Through Patrick’s work with numerous clients, consulting neurologists, and research, he has come to believe that, in addition to their regular medical treatment, a Yoga practice can be of great benefit to those with movement disorders.
As those with movement disorders are all too aware, the symptoms affect one’s balance, posture, coordination, mood levels, flexibility, and strength. This is why yoga is a suitable way to fight against the progressive nature of those debilitating symptoms. Yoga’s physical postures (asanas) promote balance, flexibility, strength, coordination, and even a stronger kinesthetic awareness. This coupled with yoga’s breathing and meditative techniques can go a long way towards regulating one’s mood and state of mind. All this together can help improve one’s quality of life.
Aspects of the self addressed by Yoga
The practice of yoga is designed to keep the body healthy. Stretching is especially important to maintain optimum range of motion in the joints, counteracting the rigidity that can occur with Parkinson’s disease and other movement disorders. Moving through yoga poses helps reduce muscle rigidity.
“When we move through life more effectively, we feel better.”
- Lewis Sudarsky, MD
Mental & Spiritual
The physical practice of yoga not only strengthens, and stretches the body, but also encourages mindful movement. Through yoga we begin to move with more deliberate control and awareness of our bodies. “Automatic acts of daily life…are most affected by bradykinesia and learned acts less so.” So a bradykinetic person may have trouble walking smoothly but can still dance gracefully.
-Parkinson’s Disease: a guide for Patient and Family, Fourth Edition, by Roger C. Duvoisin, M.D., and Jacob Sage, M.D. [Lippincott-Raven Publishers: Philadelphia and New York, 1996.]
Some have described the condition of movement disorders, such as Parkinson’s, as being “condemned to voluntary movement”. In the practice of yoga, we develop a non- judgmental, peaceful center within ourselves that helps us realize our true nature as being whole and congruent in all aspects: emotional, mental, physical and spiritual. Creating a practice in yoga helps to reverse the perspective of being limited in movement to think of moving through life like an artist who creates best while working within limitations. It is akin to a Balinese saying: “We have no art, we do everything as well as we can.” So yoga can be a practice for the art of living: developing artful ways of moving through everyday life.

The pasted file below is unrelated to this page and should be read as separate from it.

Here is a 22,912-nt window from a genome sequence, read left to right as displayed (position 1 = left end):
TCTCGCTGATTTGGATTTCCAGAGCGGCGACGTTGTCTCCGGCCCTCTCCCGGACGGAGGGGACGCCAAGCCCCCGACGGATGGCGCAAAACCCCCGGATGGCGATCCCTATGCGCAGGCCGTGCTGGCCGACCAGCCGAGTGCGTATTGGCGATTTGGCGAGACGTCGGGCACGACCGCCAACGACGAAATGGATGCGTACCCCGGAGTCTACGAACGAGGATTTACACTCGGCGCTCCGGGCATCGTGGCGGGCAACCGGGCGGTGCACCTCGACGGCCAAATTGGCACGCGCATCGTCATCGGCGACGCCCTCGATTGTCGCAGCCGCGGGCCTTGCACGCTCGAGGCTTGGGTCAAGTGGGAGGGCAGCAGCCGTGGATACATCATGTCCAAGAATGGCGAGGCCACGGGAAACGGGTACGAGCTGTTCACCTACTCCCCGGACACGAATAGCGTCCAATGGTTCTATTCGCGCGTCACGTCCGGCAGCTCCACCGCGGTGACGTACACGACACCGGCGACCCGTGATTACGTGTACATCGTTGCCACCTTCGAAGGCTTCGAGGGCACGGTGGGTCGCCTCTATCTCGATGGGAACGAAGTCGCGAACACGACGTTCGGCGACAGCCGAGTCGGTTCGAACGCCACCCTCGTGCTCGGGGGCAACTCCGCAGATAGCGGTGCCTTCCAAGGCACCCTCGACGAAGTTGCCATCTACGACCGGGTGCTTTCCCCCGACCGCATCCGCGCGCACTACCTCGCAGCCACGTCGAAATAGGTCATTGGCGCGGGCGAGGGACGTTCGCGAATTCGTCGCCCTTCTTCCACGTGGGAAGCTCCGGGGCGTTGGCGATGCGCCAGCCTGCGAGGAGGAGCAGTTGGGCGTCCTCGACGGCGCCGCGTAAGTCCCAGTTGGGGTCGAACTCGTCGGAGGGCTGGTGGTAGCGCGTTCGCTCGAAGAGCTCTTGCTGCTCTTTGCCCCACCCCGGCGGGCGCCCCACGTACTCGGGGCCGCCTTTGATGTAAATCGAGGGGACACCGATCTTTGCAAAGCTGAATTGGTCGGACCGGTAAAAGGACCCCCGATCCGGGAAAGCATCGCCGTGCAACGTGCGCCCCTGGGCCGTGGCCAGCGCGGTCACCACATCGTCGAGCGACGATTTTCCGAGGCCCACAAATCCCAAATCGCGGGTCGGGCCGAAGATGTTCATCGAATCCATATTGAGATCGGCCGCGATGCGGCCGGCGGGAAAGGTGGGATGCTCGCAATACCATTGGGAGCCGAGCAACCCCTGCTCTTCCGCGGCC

Sadhana (Your personal practice):
Sadhana is a term that generally refers to a yogi’s daily practice. It is the routine that one goes through in order to prepare for the day. In any exercise program, for there to be any measurable benefit and progress you must have consistency – in other words a daily routine. So one of the goals of the program is to create a daily routine that you practice daily. However, boredom is the biggest threat to the success of an exercise program. So we must find a variety of ways to keep the mind engaged and interested in what we’re doing: I like to think of it like a time of self exploration or an art of finding the self. One way to define the term Sadhana is “The Song of the Self.” It is my hope to help you to find a personalized program that caters to your individual needs and fosters the exploration of what it means to be you.
- Physical: Yoga’s “sister science” of medicine and health, Ayurveda, considers movement disorders often to be a result of an imbalance of Vata, a quality of energy in the body. We will work with poses and techniques to bring the body into a more balanced state. Also, as we work together, we will hone in on the particular exercises/poses that address the individual’s particular physical issues.
- Mental: The physical practice can help teach focus in the mind. Also, using meditation and pranayama (breathing techniques), we address the energetic system behind our bodies and minds in order to bring balance to the whole system.
- Spiritual: Creating balance within the physical and mental aspects of our being can also help create a balanced emotional life, thus uplifting our outlook on life. Yoga’s philosophy together with the mental and physical practices helps the practitioner see life more holistically – where all aspects of life are inter-related. We begin to move through life as a practice of balance. Balance and stability can refer to the body’s ability to stand on one leg, the emotional ability to remain “even-keeled”, and the mind’s ability to stay focused. And each one may be reflective of the others.
Contact Patrick here with any inquiries:
- I’ll send you an intake form/questionnaire
or you may download it HERE
- We’ll set up an initial consultation either at your home or at one of the studio locations at which I work.
Here is an excerpt from Journey Toward Mind/Body Integration, my Yoga DVD for Movement Disorders. Contact me HERE if you’d like to purchase a copy!